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Zac Johnson, Official Rep

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Our Similar Artists, Influenced By and Followers information is still there. Take a look for the "Related" tab on an Artist page:
http://www.allmusic.com/artist/the-ro...
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Seth Derrick

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Zac - thanks for pointing out where it got buried. I was looking at bands this morning and, granted they were somewhat obscure but they had discographies and bios and star ratings for albums but that whole "Related" tab (uselessly ambiguous label btw) wasn't even there. This one for instance:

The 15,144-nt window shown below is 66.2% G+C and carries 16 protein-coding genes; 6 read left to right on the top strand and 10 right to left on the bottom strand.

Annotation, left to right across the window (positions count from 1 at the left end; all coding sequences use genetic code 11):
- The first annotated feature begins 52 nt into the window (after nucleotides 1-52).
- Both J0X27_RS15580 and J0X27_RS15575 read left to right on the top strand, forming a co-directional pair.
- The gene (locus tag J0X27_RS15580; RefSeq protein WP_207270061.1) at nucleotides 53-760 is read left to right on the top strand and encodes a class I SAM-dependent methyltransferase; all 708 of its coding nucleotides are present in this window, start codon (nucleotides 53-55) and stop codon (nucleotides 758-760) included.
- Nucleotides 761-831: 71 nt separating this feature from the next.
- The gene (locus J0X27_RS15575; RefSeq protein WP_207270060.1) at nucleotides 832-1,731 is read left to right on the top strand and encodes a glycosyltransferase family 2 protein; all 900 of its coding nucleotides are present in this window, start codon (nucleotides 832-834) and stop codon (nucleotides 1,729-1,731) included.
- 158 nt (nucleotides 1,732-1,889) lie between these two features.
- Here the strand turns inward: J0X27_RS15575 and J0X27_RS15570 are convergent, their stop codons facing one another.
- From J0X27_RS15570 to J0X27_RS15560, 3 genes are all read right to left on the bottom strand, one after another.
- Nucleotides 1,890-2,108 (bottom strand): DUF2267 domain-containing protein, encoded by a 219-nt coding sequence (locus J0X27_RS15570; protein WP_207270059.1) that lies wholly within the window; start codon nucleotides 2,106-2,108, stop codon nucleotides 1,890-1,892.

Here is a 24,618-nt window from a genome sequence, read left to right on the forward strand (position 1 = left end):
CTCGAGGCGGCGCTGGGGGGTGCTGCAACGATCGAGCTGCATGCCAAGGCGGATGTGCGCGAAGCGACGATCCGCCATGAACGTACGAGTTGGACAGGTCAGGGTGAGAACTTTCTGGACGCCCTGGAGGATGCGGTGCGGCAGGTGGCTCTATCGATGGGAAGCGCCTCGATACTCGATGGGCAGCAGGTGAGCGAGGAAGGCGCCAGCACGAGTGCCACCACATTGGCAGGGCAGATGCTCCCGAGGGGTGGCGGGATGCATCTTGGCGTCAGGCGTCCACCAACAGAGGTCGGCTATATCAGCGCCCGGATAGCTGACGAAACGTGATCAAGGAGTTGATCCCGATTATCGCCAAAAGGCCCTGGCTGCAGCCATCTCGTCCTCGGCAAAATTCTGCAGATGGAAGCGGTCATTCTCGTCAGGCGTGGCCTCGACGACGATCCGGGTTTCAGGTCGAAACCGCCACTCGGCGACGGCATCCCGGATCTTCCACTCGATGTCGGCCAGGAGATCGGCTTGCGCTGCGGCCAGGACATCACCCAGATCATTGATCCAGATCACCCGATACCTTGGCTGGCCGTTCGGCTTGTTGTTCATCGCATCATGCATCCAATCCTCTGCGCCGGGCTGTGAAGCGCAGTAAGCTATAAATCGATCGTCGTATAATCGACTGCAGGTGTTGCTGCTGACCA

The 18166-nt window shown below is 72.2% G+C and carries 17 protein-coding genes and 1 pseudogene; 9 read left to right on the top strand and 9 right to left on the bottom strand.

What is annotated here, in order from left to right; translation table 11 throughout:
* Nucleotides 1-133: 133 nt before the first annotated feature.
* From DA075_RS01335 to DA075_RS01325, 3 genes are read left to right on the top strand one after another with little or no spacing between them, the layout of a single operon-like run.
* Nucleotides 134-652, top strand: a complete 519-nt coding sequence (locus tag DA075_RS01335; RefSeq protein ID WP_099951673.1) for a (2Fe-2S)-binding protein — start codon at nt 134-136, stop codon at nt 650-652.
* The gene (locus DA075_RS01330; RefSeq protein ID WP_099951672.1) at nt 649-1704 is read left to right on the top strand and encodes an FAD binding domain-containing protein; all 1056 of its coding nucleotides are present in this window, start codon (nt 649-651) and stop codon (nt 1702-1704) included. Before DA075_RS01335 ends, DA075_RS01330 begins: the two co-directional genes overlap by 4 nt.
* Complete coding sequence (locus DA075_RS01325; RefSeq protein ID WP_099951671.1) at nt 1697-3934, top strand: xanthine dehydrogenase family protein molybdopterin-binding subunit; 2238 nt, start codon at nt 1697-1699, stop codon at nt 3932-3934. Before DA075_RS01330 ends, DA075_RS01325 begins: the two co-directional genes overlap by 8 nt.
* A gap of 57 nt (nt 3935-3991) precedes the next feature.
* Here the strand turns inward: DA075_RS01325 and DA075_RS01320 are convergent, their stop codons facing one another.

http://www.allmusic.com/artist/portal...

I have never seen a band (and I listen to a LOT of obscure stuff) with no Similar Artists, etc.

Anyways...okay, I'm a little less sad. Still FAR less friendly a design. Very cold and overly "designed". It looks like a sample in a book that teaches web design instead of a site crafted by years of feedback from users. Too bad. This used to be one of my favorite places on the 'net. Now I might as well just Google and go to Pitchfork or Wikipedia or wherever else AdWords takes me.

Cheers and thanks again for the quick feedback.
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Zac Johnson, Official Rep

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Thanks Seth,
We're working on a better title for that tab. Maybe just "Similar" would get the point across.

I know the design is pretty foreign, but we continue to make changes to try to make the interface more useful (even if it does look more "cold" and less "homey" as another user put it).